Return of the ‘Nac (Once Again)

July 5th, 2017


Hello, Everyone!

The Anime Almanac was doing very well for itself seven years ago. I had a great following on Twitter that kept growing and growing. I was also receiving boxes from FUNimation and manga publishers every week filled with the latest releases to review on the site. But the part that meant the most to me was attending anime conventions with press credentials. With those credentials, I was given the opportunity to sit down with artists, actors, musicians, and industry folks and tell their stories to my audience. I had a blast doing it.

But we were also deep into the recession at that time, and while I had laughed it off in the first couple of years, could see in 2010 that things were not going so well with my day job. The fear and pressure of losing my job weighed heavily on me, and it prevented me from writing. Convention reports and reviews kept piling on my “To Do” list, but never getting done. I had entire interviews with guests recorded on my iPhone that never saw one word written about them.

And then it came crashing down at the start of 2011. I was laid off from my job and forced to look for something new. I was afraid of the blog becoming an issue with potential employers, so I had taken it down completely. I had to email my PR contacts in the industry to ask them to please stop sending the review copies.

The Anime Almanac was closed.

So what has happened since then?
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Ota-line-kon 2013

August 14th, 2013


Once a year Baltimore opens her arms wide to welcome the Otaku of the world. This year, on the 20th anniversary Otakon, her arms were open even wider. The con felt more alive and more packed than ever before. From the minute I arrived in town to the minute I left, I felt the love and warmth around me.

And that wasn’t just the summer heat.

Over the past few years I have developed friendships with many people within the anibloggers/podcaster community through Twitter and Facebook. Otakon has become the place where I can actually wind down and hang out with these very same people in person, and I look forward to it all year. This year was certainly no exception. I got to spend time chatting, drinking, and laughing with so many wonderful people. I was even able to meet a few people for the first time. This convention honestly wouldn’t be as great without them.

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The Head-Scratching Acquisition of “We Without Wings”

June 13th, 2011

While I was at a panel at AnimeNEXT last Saturday, I received a series of press release emails from FUNimation on the latest license acquisitions they had just announced at a convention in Texas. Among them was the currently on-air anime series We Without Wings.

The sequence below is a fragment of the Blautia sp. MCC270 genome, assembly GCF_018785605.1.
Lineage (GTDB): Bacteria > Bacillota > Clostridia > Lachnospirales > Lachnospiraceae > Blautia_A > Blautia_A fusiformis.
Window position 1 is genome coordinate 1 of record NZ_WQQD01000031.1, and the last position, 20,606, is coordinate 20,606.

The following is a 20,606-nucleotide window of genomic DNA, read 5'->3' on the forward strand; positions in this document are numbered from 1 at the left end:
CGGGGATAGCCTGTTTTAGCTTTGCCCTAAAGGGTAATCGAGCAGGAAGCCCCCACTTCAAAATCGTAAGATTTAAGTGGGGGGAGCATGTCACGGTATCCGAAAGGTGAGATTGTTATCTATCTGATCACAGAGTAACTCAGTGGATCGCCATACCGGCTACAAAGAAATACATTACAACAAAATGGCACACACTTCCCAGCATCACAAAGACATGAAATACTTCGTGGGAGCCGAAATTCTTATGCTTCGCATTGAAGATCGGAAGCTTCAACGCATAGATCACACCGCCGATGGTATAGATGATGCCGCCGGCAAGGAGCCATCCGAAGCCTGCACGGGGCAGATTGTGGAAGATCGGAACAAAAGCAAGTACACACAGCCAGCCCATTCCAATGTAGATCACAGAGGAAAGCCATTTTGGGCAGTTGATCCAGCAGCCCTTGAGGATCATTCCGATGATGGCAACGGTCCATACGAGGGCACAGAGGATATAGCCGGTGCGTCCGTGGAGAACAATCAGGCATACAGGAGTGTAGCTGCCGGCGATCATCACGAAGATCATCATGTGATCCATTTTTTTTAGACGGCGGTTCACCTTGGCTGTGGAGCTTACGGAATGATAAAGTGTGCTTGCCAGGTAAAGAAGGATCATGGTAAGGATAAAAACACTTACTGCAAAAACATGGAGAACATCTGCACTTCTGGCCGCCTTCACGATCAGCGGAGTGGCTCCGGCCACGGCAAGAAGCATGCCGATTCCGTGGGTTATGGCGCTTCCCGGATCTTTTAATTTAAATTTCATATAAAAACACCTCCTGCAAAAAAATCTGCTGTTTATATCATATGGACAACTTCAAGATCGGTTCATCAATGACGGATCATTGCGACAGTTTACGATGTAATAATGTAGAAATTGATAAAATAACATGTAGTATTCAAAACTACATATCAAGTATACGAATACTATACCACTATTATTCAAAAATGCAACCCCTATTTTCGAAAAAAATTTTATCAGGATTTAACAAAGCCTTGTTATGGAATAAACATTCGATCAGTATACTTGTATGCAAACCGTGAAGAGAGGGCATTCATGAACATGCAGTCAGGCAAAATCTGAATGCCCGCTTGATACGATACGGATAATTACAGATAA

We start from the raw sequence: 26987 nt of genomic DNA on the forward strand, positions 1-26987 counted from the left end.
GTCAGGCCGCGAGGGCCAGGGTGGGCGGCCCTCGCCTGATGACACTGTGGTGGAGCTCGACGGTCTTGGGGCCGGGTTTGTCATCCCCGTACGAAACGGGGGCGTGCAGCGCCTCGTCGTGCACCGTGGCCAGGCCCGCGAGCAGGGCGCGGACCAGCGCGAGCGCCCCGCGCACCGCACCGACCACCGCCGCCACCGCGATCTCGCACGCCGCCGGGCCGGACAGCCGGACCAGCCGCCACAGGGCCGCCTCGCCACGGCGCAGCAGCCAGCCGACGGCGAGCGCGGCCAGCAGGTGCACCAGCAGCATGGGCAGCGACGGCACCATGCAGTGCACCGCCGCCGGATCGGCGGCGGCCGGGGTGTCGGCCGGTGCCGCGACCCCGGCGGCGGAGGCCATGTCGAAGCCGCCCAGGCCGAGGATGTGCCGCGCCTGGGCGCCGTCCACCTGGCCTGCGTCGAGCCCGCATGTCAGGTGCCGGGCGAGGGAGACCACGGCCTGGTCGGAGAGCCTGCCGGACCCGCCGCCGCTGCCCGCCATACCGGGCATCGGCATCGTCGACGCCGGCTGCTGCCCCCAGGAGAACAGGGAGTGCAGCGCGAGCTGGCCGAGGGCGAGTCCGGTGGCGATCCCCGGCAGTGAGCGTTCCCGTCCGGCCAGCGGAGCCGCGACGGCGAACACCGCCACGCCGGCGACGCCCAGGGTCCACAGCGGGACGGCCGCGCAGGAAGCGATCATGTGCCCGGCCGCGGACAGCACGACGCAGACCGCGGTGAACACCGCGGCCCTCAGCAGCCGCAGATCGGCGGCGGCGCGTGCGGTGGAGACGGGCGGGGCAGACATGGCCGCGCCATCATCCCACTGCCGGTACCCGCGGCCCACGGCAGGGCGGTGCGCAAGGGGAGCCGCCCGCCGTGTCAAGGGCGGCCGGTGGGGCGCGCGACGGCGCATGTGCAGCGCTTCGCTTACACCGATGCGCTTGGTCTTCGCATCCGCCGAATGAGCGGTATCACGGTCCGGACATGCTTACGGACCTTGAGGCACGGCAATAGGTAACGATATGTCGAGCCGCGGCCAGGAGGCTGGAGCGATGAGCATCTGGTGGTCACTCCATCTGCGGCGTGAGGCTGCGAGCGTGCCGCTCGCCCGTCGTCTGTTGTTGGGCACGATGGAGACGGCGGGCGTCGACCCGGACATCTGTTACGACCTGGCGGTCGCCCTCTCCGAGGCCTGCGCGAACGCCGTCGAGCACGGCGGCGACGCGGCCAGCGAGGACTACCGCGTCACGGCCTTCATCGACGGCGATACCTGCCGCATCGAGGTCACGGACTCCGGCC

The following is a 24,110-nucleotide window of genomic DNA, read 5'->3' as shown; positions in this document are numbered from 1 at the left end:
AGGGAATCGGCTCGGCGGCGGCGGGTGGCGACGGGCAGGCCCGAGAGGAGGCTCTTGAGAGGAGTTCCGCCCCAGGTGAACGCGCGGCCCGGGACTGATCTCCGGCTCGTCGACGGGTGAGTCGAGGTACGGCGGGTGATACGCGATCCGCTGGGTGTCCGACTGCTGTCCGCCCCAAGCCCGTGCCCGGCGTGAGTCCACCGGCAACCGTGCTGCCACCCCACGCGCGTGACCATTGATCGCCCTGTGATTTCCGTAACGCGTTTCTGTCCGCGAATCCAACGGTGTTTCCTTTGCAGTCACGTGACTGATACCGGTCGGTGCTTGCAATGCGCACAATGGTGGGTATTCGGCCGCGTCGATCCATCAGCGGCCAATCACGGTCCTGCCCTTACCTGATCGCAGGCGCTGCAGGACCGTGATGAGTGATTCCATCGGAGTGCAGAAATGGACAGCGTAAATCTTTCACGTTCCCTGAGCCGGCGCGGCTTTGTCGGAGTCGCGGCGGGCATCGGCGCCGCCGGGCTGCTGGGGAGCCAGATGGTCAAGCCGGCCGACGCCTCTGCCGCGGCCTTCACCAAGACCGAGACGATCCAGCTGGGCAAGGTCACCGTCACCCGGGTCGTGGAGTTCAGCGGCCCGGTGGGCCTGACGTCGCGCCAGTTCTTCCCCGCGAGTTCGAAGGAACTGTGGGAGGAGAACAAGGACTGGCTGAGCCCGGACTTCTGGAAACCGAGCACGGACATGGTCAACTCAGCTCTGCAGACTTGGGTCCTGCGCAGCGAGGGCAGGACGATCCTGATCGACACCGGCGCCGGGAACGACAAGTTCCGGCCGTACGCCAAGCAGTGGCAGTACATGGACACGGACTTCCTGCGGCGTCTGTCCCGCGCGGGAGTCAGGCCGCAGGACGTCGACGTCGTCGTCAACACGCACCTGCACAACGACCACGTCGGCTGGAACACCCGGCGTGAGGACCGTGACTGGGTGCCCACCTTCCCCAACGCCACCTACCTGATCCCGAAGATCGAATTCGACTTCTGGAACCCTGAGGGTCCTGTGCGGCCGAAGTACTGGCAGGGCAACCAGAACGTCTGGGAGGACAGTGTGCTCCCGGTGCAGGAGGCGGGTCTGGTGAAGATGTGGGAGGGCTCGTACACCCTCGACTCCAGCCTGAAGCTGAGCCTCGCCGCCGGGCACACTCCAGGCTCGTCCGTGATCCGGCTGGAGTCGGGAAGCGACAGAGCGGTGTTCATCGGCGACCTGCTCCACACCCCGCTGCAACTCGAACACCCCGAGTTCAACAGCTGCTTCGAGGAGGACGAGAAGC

“Why?” I ask myself out loud after reading that.

“Huh?” asks my girlfriend sitting next to me. I show her the email on my iPhone. “Oh…. why would they license that?”

I look over the email a little more trying to figure it out. I pressed the reply button to send an email back to Jackie Smith, FUNi’s PR manager and my contact within the company.

Dear Jackie,



I almost sent the email as just that, but I realized that she probably wouldn’t be able to give me a response to such a rude and condescending question. So I deleted the message and left it at that, but the question has still continued to ponder in my head ever since.

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To -san or not to -san?

October 5th, 2010

The Twitterverse was buzzing today over the news that MX Media, the team behind a lot of the translations that appear on the Crunchyroll simulcasts, was going to stop including Japanese honorifics from their English translations. The announcement caused rage with some fans, and a number even threatened to quit Crunchyroll because of it.

Was this announcement really all that Earth shattering?  Just how important is it to include honorifics in subtitles?

While we simply use “Mr.” or “Mrs.” in English as a sign of respect in very particular situations, the Japanese utilize honorifics almost every time a name is uttered. The suffix you use to address another person often depends on your familiarness with the individual and / or their relation to you in the “pecking order” of society.

Ever since Mr. Miyagi called his pupil Daniel-san in that 1984 Rocky Jr. film, mainstream America has had just a small understanding of the Japanese honorific, if only for the novelty of it all. But anime fans have had much more exposure to the concept through their viewing. After many examples of what characters are called -san, -chan, -kun, or -sensei, they often pick up a very good understanding what situation calls for what suffix.

So after the American fans have learned this fundamental concept of a completely foreign language, they feel more educated and more cultured in the ways of the Japanese. And by MX Media now saying that they’re not going to bother explicitly writing it in their translations, the fans feel like they’re missing out on the authentic experience of watching anime.

But when it comes down to it, how important are the damn honorifics to anime anyway?

Well, I actually consider it to be very important.

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AnimeNEXT 2010 – Day 3 in Tweets

June 20th, 2010

Yeah… even I’m surprised that I went with the Lupin III figure.

On Site:

DJ Ranma S
from Anime Jam Session

from The Anime Almanac

from Reverse Thieves

from Out Of Time Productions


Jon I.
from JANAiBlog

Kyle Hebert

Vince A

from Reverse Thieves

from AnimeNEXT

Vampt Vo
from Ani-Gamers

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